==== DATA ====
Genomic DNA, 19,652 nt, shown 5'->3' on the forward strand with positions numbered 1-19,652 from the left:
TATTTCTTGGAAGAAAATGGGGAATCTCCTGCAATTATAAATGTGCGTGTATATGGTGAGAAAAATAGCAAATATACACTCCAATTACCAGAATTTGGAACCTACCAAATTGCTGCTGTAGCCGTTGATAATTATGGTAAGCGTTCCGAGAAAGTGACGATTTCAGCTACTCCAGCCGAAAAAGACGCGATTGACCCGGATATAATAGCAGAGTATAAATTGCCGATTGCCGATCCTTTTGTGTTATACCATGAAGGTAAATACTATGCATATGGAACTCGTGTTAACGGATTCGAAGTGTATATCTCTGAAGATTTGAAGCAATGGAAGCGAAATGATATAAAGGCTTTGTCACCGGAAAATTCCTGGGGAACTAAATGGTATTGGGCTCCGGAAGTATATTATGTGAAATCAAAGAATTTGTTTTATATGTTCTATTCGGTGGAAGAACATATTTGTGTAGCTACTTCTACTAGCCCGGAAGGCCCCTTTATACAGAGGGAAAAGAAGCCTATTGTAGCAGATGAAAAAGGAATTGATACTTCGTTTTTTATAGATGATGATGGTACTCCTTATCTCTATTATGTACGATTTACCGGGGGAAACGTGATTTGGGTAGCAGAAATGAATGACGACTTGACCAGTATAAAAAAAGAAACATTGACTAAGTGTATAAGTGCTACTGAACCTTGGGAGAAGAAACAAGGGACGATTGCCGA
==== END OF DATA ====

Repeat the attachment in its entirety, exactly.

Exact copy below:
Genomic DNA, 19,652 nt, shown 5'->3' on the forward strand with positions numbered 1-19,652 from the left:
TATTTCTTGGAAGAAAATGGGGAATCTCCTGCAATTATAAATGTGCGTGTATATGGTGAGAAAAATAGCAAATATACACTCCAATTACCAGAATTTGGAACCTACCAAATTGCTGCTGTAGCCGTTGATAATTATGGTAAGCGTTCCGAGAAAGTGACGATTTCAGCTACTCCAGCCGAAAAAGACGCGATTGACCCGGATATAATAGCAGAGTATAAATTGCCGATTGCCGATCCTTTTGTGTTATACCATGAAGGTAAATACTATGCATATGGAACTCGTGTTAACGGATTCGAAGTGTATATCTCTGAAGATTTGAAGCAATGGAAGCGAAATGATATAAAGGCTTTGTCACCGGAAAATTCCTGGGGAACTAAATGGTATTGGGCTCCGGAAGTATATTATGTGAAATCAAAGAATTTGTTTTATATGTTCTATTCGGTGGAAGAACATATTTGTGTAGCTACTTCTACTAGCCCGGAAGGCCCCTTTATACAGAGGGAAAAGAAGCCTATTGTAGCAGATGAAAAAGGAATTGATACTTCGTTTTTTATAGATGATGATGGTACTCCTTATCTCTATTATGTACGATTTACCGGGGGAAACGTGATTTGGGTAGCAGAAATGAATGACGACTTGACCAGTATAAAAAAAGAAACATTGACTAAGTGTATAAGTGCTACTGAACCTTGGGAGAAGAAACAAGGGACGATTGCCGA